Aims: The aim of this qualitative research is to show how the alcohol socialization process - i.e. the ways children and young people get acquainted with alcohol - can generate very diverse experiences and meanings in different cultural contexts. Method: A total of 16 focus groups were conducted in Italy and Finland, divided by age (4 groups), gender and socio-cultural level. A total of 190 participants took part in the study.

Findings: The findings support the hypothesis that the alcohol socialization process takes place in very different ways and assumes diverse meaning in the two countries involved in the study. In Italy the relationship with alcohol takes place as part of a gradual process and participants' first memories of drinking alcohol are connected to positive values. In Finland, on the other hand, often the first experiences of drinking overlap with the first experiences of intoxication and alcohol images reflect an ambiguous relation with this substance, closely related to its intoxicating effects.

Conclusions: Results show that the alcohol socialization process can take very different forms and meanings according to a specific drinking cultures. Thus, further comparative research should take into more consideration the implication of these substantial differences.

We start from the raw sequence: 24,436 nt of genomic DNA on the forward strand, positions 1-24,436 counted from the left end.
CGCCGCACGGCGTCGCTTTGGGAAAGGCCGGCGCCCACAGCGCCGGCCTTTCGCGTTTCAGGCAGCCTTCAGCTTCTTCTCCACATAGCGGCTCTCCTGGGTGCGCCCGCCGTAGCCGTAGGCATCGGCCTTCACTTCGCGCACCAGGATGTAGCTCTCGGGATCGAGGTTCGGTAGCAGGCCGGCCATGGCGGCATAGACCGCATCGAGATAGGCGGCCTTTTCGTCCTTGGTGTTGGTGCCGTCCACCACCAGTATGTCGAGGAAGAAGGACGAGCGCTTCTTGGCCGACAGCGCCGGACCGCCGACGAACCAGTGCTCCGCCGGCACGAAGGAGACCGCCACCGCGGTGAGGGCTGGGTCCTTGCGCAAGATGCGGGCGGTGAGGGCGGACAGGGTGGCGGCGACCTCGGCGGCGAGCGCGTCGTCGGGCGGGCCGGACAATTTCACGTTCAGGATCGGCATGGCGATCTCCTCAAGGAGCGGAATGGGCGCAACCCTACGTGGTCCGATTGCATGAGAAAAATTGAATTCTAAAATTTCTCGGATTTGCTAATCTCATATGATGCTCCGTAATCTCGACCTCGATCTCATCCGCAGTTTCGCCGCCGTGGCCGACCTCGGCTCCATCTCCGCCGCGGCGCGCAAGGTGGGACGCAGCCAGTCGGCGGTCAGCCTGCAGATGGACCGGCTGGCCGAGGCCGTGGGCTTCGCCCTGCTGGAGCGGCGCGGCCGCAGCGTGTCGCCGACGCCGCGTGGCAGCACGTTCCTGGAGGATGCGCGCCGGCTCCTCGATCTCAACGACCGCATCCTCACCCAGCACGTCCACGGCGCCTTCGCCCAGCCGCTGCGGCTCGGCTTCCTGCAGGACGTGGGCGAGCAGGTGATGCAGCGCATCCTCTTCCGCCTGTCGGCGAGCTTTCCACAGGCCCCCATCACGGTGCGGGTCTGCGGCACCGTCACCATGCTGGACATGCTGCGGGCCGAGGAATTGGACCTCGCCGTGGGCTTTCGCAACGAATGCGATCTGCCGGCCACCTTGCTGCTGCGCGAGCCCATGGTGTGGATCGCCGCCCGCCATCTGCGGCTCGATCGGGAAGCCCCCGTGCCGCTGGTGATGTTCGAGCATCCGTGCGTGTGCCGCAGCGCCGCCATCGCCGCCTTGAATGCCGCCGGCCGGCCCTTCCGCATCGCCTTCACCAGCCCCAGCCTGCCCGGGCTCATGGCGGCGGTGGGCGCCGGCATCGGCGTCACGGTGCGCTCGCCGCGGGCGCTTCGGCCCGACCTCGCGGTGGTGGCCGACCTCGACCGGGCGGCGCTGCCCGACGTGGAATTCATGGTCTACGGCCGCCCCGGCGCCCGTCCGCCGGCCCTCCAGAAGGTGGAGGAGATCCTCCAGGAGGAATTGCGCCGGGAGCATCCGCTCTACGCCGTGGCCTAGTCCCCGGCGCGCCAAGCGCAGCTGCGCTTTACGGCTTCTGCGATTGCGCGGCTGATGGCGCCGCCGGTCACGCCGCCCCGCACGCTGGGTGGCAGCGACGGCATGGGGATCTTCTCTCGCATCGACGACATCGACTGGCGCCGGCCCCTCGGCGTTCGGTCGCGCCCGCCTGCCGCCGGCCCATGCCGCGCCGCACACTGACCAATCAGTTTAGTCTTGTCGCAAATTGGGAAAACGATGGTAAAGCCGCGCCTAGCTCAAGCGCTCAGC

A distinction is made between the clinical and public health justifications for screening and brief intervention (SBI) against hazardous and harmful alcohol consumption. Early claims for a public health benefit of SBI derived from research on general medical practitioners' (GPs') advice on smoking cessation, but these claims have not been realized, mainly because GPs have not incorporated SBI into their routine practice. A recent modeling exercise estimated that, if all GPs in England screened every patient at their next consultation, 96% of the general population would be screened over 10 years, with 70-79% of excessive drinkers receiving brief interventions (BI); assuming a 10% success rate, this would probably amount to a population-level effect of SBI. Thus, a public health benefit for SBI presupposes widespread screening; but recent government policy in England favors targeted versus universal screening, and in Scotland screening is based on new registrations and clinical presentation. A recent proposal for a national screening program was rejected by the UK National Health Service's National Screening Committee because 1) there was no good evidence that SBI led to reductions in mortality or morbidity, and 2) a safe, simple, precise, and validated screening test was not available. Even in countries like Sweden and Finland, where expensive national programs to disseminate SBI have been implemented, only a minority of the population has been asked about drinking during health-care visits, and a minority of excessive drinkers has been advised to cut down. Although there has been research on the relationship between treatment for alcohol problems and population-level effects, there has been no such research for SBI, nor have there been experimental investigations of its relationship with population-level measures of alcohol-related harm. These are strongly recommended. In this article, conditions that would allow a population-level effect of SBI to occur are reviewed, including their political acceptability. It is tentatively concluded that widespread dissemination of SBI, without the implementation of alcohol control measures, might have indirect influences on levels of consumption and harm but would be unlikely on its own to result in public health benefits. However, if and when alcohol control measures were introduced, SBI would still have an important role in the battle against alcohol-related harm.